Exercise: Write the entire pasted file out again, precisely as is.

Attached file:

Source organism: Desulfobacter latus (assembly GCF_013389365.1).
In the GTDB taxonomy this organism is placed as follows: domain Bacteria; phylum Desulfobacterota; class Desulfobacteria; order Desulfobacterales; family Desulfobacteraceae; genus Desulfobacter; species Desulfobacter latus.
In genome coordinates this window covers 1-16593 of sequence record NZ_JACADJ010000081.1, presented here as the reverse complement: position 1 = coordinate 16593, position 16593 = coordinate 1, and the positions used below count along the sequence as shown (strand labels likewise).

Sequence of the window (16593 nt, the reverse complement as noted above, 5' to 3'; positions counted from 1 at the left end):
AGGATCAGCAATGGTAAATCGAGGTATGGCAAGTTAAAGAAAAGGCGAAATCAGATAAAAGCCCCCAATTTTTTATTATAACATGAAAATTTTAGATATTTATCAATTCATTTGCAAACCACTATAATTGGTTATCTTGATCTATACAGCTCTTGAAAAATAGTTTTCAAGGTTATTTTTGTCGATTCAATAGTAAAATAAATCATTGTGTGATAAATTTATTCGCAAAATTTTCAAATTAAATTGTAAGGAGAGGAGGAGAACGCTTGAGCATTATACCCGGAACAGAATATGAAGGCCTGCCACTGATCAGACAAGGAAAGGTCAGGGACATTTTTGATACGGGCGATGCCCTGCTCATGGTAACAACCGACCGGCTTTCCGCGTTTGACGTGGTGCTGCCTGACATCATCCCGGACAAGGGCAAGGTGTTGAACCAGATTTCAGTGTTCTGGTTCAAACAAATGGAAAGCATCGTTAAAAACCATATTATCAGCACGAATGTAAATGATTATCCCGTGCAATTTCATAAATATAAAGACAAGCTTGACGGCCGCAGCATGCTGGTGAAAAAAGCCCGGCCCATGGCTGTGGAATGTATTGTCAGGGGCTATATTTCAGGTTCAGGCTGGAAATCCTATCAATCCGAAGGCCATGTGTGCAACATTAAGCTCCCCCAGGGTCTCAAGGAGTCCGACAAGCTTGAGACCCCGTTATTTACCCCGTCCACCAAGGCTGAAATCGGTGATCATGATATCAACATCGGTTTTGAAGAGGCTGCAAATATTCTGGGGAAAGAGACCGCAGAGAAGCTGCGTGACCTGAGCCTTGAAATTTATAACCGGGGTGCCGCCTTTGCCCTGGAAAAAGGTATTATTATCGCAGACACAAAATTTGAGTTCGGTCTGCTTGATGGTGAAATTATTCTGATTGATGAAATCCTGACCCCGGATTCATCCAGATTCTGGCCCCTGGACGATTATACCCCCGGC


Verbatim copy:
Source organism: Desulfobacter latus (assembly GCF_013389365.1).
In the GTDB taxonomy this organism is placed as follows: domain Bacteria; phylum Desulfobacterota; class Desulfobacteria; order Desulfobacterales; family Desulfobacteraceae; genus Desulfobacter; species Desulfobacter latus.
In genome coordinates this window covers 1-16593 of sequence record NZ_JACADJ010000081.1, presented here as the reverse complement: position 1 = coordinate 16593, position 16593 = coordinate 1, and the positions used below count along the sequence as shown (strand labels likewise).

Sequence of the window (16593 nt, the reverse complement as noted above, 5' to 3'; positions counted from 1 at the left end):
AGGATCAGCAATGGTAAATCGAGGTATGGCAAGTTAAAGAAAAGGCGAAATCAGATAAAAGCCCCCAATTTTTTATTATAACATGAAAATTTTAGATATTTATCAATTCATTTGCAAACCACTATAATTGGTTATCTTGATCTATACAGCTCTTGAAAAATAGTTTTCAAGGTTATTTTTGTCGATTCAATAGTAAAATAAATCATTGTGTGATAAATTTATTCGCAAAATTTTCAAATTAAATTGTAAGGAGAGGAGGAGAACGCTTGAGCATTATACCCGGAACAGAATATGAAGGCCTGCCACTGATCAGACAAGGAAAGGTCAGGGACATTTTTGATACGGGCGATGCCCTGCTCATGGTAACAACCGACCGGCTTTCCGCGTTTGACGTGGTGCTGCCTGACATCATCCCGGACAAGGGCAAGGTGTTGAACCAGATTTCAGTGTTCTGGTTCAAACAAATGGAAAGCATCGTTAAAAACCATATTATCAGCACGAATGTAAATGATTATCCCGTGCAATTTCATAAATATAAAGACAAGCTTGACGGCCGCAGCATGCTGGTGAAAAAAGCCCGGCCCATGGCTGTGGAATGTATTGTCAGGGGCTATATTTCAGGTTCAGGCTGGAAATCCTATCAATCCGAAGGCCATGTGTGCAACATTAAGCTCCCCCAGGGTCTCAAGGAGTCCGACAAGCTTGAGACCCCGTTATTTACCCCGTCCACCAAGGCTGAAATCGGTGATCATGATATCAACATCGGTTTTGAAGAGGCTGCAAATATTCTGGGGAAAGAGACCGCAGAGAAGCTGCGTGACCTGAGCCTTGAAATTTATAACCGGGGTGCCGCCTTTGCCCTGGAAAAAGGTATTATTATCGCAGACACAAAATTTGAGTTCGGTCTGCTTGATGGTGAAATTATTCTGATTGATGAAATCCTGACCCCGGATTCATCCAGATTCTGGCCCCTGGACGATTATACCCCCGGC